We Make Gourmet Dog Food: Real, Healthy, and Sustainably Produced

Judge rules against prescription dog food companies

Rewards 12.5 Million judgement

What is gourmet dog food? We’ve all seen the adjective, ‘gourmet’ from dog food manufacturers. The term actually means – according to dictionary.com – ‘to involve high quality or exotic ingredients and skilled preparation‘.


The nouns ‘gourmet’ and ‘foodie’ are used interchangeably these days. A foodie is a person who has an ardent or refined interest in food. A foodie seeks new food experiences. They, like me, love food and want to experience a whole variety of tastes, flavors and textures.

A New York Times food editor says that there are 3 qualities that characterize Gourmet Dog Food and the same applies to Gourmet Dog Food. The food is real, it is healthy and it’s produced sustainably. Real means that is has been around for many years. If the food has been here for the last century, it’s probably real. Hyper processed foods like kibble are neither real, nor healthy. Sustainable means that the farmer puts back the nutrients extracted from the soil and uses water in a way that ensures there will be enough for the future. For example, California uses about 5 thousand gallons of water to produce only one edible pound of beef. That same amount of water would grow over 200 pounds of wheat or 10 pounds of eggs.
Meats raised in feedlots are loaded with synthetic hormones, antibiotics, DDT, lead and mercury. There are more pesticide residues in meat than in dairy, grains, vegetables and fruits. As with all things, we need to have variety in our diet and balance meats with grains, fruits and vegetables. Lucky Dog Cuisine is the only company that uses dairy: both cheeses and yogurt as an additional protein source and we never use meats from feedlots.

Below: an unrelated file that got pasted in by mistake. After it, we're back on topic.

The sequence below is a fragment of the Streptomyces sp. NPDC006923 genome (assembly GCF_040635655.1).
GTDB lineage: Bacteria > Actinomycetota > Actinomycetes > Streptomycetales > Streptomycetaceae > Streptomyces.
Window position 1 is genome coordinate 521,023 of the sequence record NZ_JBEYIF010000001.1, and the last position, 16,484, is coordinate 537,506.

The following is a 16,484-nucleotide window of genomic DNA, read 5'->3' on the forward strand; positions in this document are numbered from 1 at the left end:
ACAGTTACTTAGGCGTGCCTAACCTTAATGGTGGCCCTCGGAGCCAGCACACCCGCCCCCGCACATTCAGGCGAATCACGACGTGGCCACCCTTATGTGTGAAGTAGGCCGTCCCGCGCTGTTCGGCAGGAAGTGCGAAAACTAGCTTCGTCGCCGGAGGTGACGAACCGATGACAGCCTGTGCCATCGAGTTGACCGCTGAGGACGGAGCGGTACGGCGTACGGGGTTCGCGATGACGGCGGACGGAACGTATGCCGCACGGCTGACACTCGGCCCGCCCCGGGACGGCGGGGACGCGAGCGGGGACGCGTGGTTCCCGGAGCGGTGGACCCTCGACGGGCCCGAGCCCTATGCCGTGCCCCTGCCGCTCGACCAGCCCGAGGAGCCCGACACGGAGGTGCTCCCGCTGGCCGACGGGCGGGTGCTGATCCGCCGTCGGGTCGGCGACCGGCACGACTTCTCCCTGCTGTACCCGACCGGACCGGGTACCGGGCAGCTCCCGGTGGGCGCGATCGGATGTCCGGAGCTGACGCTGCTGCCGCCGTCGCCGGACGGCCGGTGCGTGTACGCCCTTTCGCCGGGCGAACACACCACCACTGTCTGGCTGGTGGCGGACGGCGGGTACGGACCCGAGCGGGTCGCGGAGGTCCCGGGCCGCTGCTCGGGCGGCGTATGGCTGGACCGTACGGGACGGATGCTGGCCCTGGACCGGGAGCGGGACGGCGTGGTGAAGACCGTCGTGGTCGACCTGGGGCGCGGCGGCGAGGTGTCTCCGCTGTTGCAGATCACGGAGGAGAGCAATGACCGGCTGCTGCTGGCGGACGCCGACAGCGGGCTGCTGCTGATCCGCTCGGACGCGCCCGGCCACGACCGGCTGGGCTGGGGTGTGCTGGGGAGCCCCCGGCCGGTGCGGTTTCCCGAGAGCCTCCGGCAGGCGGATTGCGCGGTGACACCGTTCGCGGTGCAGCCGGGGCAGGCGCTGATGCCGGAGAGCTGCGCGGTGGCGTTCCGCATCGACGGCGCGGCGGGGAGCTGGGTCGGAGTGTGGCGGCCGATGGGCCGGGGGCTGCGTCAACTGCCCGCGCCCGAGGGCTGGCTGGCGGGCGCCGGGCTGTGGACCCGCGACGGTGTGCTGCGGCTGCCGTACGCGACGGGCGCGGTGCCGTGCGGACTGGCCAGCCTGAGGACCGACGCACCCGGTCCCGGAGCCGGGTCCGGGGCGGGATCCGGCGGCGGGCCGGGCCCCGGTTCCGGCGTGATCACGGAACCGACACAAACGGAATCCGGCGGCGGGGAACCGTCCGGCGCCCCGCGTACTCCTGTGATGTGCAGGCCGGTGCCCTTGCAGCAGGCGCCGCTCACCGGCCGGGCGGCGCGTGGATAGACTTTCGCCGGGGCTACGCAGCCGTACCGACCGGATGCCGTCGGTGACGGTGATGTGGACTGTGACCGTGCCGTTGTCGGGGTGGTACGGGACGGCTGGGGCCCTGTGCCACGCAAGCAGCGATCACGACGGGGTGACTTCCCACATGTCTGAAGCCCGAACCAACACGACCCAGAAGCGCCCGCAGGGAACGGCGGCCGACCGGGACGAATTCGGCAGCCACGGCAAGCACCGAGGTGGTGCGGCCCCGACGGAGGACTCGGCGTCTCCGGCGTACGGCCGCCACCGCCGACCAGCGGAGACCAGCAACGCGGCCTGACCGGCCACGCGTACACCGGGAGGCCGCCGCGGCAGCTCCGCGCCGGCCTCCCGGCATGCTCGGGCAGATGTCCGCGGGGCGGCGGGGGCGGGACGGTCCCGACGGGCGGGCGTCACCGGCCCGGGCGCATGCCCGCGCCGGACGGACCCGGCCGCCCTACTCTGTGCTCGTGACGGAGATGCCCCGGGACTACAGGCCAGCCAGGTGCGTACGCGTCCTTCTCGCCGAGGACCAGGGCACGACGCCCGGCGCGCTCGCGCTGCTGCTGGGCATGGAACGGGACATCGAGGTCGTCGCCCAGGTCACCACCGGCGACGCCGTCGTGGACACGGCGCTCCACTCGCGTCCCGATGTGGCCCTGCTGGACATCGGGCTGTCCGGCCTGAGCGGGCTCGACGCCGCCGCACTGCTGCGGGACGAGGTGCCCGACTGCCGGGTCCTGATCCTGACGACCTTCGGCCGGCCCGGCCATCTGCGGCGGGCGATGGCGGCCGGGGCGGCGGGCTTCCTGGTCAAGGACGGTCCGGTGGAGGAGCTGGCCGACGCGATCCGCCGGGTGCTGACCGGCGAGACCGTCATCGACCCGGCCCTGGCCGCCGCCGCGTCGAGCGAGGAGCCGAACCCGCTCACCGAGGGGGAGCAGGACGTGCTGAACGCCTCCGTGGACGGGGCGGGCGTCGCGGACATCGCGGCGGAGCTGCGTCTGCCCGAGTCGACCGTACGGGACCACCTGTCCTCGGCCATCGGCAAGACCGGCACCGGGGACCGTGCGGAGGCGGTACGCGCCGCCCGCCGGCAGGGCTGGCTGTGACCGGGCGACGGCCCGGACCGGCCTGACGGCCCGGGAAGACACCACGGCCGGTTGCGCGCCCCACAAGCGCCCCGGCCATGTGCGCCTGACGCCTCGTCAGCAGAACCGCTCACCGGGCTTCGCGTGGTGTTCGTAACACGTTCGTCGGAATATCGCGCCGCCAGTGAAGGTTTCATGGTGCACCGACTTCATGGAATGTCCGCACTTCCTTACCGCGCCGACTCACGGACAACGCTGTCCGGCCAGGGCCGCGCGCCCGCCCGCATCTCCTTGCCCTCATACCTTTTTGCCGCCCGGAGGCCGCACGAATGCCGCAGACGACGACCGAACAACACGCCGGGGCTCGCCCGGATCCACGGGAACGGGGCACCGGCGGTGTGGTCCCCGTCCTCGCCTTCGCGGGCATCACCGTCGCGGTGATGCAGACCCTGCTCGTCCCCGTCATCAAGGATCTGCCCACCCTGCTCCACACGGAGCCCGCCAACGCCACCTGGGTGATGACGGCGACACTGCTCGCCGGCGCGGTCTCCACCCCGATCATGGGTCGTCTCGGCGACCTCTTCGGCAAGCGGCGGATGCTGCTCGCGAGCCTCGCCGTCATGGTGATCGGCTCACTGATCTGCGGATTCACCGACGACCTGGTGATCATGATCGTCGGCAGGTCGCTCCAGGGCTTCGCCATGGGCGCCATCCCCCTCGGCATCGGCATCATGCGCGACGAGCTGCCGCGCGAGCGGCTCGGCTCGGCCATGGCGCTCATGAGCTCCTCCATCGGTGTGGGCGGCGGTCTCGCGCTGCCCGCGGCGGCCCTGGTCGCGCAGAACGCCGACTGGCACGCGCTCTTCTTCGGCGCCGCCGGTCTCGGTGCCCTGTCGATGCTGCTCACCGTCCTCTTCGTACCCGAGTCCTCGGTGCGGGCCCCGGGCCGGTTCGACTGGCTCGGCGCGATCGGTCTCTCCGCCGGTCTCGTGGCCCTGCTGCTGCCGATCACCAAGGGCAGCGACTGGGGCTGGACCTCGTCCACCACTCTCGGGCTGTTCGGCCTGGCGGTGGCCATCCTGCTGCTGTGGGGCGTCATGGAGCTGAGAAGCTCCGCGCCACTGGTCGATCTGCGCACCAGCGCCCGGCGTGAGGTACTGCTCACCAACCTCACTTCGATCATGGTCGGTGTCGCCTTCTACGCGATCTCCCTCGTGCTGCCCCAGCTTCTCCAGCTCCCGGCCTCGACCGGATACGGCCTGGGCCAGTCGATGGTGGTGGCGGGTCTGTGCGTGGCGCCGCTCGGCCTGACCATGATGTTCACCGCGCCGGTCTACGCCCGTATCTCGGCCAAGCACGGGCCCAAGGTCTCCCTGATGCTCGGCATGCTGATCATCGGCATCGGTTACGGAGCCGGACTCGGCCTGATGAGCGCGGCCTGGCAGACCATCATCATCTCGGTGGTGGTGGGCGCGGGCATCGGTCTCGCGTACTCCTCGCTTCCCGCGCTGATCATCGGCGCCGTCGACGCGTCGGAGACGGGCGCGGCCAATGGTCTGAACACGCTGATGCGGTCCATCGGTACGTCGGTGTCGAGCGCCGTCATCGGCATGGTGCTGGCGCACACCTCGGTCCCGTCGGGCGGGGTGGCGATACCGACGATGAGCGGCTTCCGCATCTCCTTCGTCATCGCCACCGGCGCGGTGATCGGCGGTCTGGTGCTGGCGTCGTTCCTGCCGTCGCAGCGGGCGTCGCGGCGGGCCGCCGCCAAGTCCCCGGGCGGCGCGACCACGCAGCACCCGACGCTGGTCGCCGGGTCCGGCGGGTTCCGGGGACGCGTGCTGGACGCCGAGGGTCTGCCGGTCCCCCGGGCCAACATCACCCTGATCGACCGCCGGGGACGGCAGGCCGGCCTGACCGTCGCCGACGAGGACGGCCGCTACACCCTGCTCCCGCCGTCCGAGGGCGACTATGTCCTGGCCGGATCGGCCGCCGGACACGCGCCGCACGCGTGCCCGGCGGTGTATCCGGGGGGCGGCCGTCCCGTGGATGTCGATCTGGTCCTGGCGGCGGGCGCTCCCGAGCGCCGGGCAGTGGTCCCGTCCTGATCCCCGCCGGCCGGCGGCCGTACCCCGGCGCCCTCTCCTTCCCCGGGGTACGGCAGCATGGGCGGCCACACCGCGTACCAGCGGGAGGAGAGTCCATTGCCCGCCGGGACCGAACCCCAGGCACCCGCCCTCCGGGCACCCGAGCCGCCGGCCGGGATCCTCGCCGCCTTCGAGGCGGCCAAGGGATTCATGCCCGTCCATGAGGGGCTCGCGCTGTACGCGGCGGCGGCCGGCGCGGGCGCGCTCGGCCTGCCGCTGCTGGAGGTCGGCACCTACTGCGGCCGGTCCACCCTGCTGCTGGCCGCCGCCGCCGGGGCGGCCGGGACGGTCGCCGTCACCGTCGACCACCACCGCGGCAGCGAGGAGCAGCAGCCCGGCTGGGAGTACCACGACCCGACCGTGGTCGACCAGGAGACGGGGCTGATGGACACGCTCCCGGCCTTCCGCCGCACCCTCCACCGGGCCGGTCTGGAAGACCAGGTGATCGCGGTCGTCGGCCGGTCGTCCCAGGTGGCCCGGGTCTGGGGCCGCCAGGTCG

So how does a dog food qualify as gourmet worthy? It has real ingredients, it’s healthy and it is produced sustainably!

Quality ingredients are key as well as adhering to careful preparation. We truly fit the definition of a gourmet dog food!

Quality Ingredients raised sustainably:

Our beef and pork are pasture raised by our local farmer. Our farmer uses natural fertilizers like chicken and cow manure to prevent chemicals from entering the water supply. They do not use pesticides but depend on dung beetles, chickens and local wild birds to manage the pest population. No clear cutting of the forests protects the cows and local wildlife. Cows are rotated to allow grasses to grow and maintain healthy pastures. Grass fed animals enrich the land. Buying our meats locally saves fossil fuel.

Our turkey is humanely raised without the use of hormones and antibiotics.

Lucky Dog Cuisine uses real fruits, vegetables and barley that are non-genetically modified and cooked in pure, filtered water. Our rice is tested to be free of arsenic and is grown here in the USA.

Careful preparation:

Lucky Dog Cuisine cooks all of our meals by hand in our own kitchen. Meals are cooked in the morning, cooled and packaged in the afternoon then frozen for shipment on Mondays.

 Lucky Dog Cuisine is a true gourmet dog food ! We cook by hand. Our ingredients are real, healthy and raised sustainably!

The use of Presciption dog food is one of my pet peeves and shows that the
phrase “Marketing over Mother Nature’ holds true.
If you are a dog owner, you may have heard about the class action suit
against prescription dog foods. Hills, Science Diet, Royal Canin and Purina
are some of the brands that are accused of misleading consumers and